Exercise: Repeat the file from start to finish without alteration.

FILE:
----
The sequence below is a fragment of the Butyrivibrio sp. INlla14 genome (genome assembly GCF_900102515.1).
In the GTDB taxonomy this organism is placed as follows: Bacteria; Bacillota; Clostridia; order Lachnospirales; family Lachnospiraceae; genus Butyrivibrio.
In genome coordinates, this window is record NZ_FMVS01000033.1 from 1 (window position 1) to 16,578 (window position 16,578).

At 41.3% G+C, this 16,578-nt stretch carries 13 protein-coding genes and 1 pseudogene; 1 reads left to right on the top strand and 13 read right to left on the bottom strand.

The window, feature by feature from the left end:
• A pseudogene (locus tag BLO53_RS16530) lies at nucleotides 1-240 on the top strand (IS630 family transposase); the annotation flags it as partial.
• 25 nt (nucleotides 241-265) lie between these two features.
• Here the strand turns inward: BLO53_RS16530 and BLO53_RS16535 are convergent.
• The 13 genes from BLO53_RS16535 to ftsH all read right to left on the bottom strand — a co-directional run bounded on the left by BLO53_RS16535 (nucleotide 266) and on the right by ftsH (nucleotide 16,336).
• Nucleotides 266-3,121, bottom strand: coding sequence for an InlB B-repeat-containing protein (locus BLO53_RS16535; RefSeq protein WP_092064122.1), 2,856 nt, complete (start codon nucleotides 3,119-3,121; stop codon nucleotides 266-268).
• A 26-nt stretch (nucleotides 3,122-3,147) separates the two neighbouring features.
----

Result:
The sequence below is a fragment of the Butyrivibrio sp. INlla14 genome (genome assembly GCF_900102515.1).
In the GTDB taxonomy this organism is placed as follows: Bacteria; Bacillota; Clostridia; order Lachnospirales; family Lachnospiraceae; genus Butyrivibrio.
In genome coordinates, this window is record NZ_FMVS01000033.1 from 1 (window position 1) to 16,578 (window position 16,578).

At 41.3% G+C, this 16,578-nt stretch carries 13 protein-coding genes and 1 pseudogene; 1 reads left to right on the top strand and 13 read right to left on the bottom strand.

The window, feature by feature from the left end:
• A pseudogene (locus tag BLO53_RS16530) lies at nucleotides 1-240 on the top strand (IS630 family transposase); the annotation flags it as partial.
• 25 nt (nucleotides 241-265) lie between these two features.
• Here the strand turns inward: BLO53_RS16530 and BLO53_RS16535 are convergent.
• The 13 genes from BLO53_RS16535 to ftsH all read right to left on the bottom strand — a co-directional run bounded on the left by BLO53_RS16535 (nucleotide 266) and on the right by ftsH (nucleotide 16,336).
• Nucleotides 266-3,121, bottom strand: coding sequence for an InlB B-repeat-containing protein (locus BLO53_RS16535; RefSeq protein WP_092064122.1), 2,856 nt, complete (start codon nucleotides 3,119-3,121; stop codon nucleotides 266-268).
• A 26-nt stretch (nucleotides 3,122-3,147) separates the two neighbouring features.